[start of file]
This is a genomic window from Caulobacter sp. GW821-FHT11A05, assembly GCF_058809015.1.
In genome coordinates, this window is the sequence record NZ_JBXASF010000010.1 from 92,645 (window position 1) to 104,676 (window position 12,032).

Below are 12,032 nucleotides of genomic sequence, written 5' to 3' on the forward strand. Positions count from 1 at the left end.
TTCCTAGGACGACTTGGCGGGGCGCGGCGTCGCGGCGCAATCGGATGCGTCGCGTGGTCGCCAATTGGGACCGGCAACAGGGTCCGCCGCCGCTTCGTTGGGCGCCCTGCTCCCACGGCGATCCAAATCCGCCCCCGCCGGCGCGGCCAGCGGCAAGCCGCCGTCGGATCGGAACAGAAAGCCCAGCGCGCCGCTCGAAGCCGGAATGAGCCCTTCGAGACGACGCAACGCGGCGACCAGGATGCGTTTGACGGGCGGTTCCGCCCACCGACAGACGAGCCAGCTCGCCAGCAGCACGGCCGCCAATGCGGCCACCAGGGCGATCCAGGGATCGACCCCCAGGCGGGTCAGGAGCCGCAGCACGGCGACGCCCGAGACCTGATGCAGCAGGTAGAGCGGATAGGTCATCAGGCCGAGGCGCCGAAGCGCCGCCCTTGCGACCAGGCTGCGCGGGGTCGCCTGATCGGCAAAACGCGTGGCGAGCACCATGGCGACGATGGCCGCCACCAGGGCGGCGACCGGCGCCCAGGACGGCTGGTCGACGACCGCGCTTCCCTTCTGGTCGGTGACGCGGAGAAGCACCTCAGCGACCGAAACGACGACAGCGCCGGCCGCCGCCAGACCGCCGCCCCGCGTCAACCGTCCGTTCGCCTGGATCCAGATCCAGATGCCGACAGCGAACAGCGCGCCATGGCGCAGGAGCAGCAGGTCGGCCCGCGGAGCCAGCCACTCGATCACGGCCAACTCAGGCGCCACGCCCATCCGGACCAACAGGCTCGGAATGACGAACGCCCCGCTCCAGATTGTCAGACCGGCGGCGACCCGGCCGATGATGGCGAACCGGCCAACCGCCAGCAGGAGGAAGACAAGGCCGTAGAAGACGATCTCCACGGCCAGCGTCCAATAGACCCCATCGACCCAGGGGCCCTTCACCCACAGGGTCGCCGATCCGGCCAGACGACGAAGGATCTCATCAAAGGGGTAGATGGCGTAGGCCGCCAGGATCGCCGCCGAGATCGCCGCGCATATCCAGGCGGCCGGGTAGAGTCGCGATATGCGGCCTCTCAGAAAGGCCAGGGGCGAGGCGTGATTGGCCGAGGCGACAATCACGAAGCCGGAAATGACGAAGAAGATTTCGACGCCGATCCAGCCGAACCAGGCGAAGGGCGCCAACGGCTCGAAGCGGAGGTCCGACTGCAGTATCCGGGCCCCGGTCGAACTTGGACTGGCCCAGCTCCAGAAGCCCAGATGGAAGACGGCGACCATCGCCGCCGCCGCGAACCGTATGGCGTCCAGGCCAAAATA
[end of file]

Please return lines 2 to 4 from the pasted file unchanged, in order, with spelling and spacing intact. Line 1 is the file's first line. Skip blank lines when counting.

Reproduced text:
In genome coordinates, this window is the sequence record NZ_JBXASF010000010.1 from 92,645 (window position 1) to 104,676 (window position 12,032).

Below are 12,032 nucleotides of genomic sequence, written 5' to 3' on the forward strand. Positions count from 1 at the left end.
TTCCTAGGACGACTTGGCGGGGCGCGGCGTCGCGGCGCAATCGGATGCGTCGCGTGGTCGCCAATTGGGACCGGCAACAGGGTCCGCCGCCGCTTCGTTGGGCGCCCTGCTCCCACGGCGATCCAAATCCGCCCCCGCCGGCGCGGCCAGCGGCAAGCCGCCGTCGGATCGGAACAGAAAGCCCAGCGCGCCGCTCGAAGCCGGAATGAGCCCTTCGAGACGACGCAACGCGGCGACCAGGATGCGTTTGACGGGCGGTTCCGCCCACCGACAGACGAGCCAGCTCGCCAGCAGCACGGCCGCCAATGCGGCCACCAGGGCGATCCAGGGATCGACCCCCAGGCGGGTCAGGAGCCGCAGCACGGCGACGCCCGAGACCTGATGCAGCAGGTAGAGCGGATAGGTCATCAGGCCGAGGCGCCGAAGCGCCGCCCTTGCGACCAGGCTGCGCGGGGTCGCCTGATCGGCAAAACGCGTGGCGAGCACCATGGCGACGATGGCCGCCACCAGGGCGGCGACCGGCGCCCAGGACGGCTGGTCGACGACCGCGCTTCCCTTCTGGTCGGTGACGCGGAGAAGCACCTCAGCGACCGAAACGACGACAGCGCCGGCCGCCGCCAGACCGCCGCCCCGCGTCAACCGTCCGTTCGCCTGGATCCAGATCCAGATGCCGACAGCGAACAGCGCGCCATGGCGCAGGAGCAGCAGGTCGGCCCGCGGAGCCAGCCACTCGATCACGGCCAACTCAGGCGCCACGCCCATCCGGACCAACAGGCTCGGAATGACGAACGCCCCGCTCCAGATTGTCAGACCGGCGGCGACCCGGCCGATGATGGCGAACCGGCCAACCGCCAGCAGGAGGAAGACAAGGCCGTAGAAGACGATCTCCACGGCCAGCGTCCAATAGACCCCATCGACCCAGGGGCCCTTCACCCACAGGGTCGCCGATCCGGCCAGACGACGAAGGATCTCATCAAAGGGGTAGATGGCGTAGGCCGCCAGGATCGCCGCCGAGATCGCCGCGCATATCCAGGCGGCCGGGTAGAGTCGCGATATGCGGCCTCTCAGAAAGGCCAGGGGCGAGGCGTGATTGGCCGAGGCGACAATCACGAAGCCGGAAATGACGAAGAAGATTTCGACGCCGATCCAGCCGAACCAGGCGAAGGGCGCCAACGGCTCGAAGCGGAGGTCCGACTGCAGTATCCGGGCCCCGGTCGAACTTGGACTGGCCCAGCTCCAGAAGCCCAGATGGAAGACGGCGACCATCGCCGCCGCCGCGAACCGTATGGCGTCCAGGCCAAAATA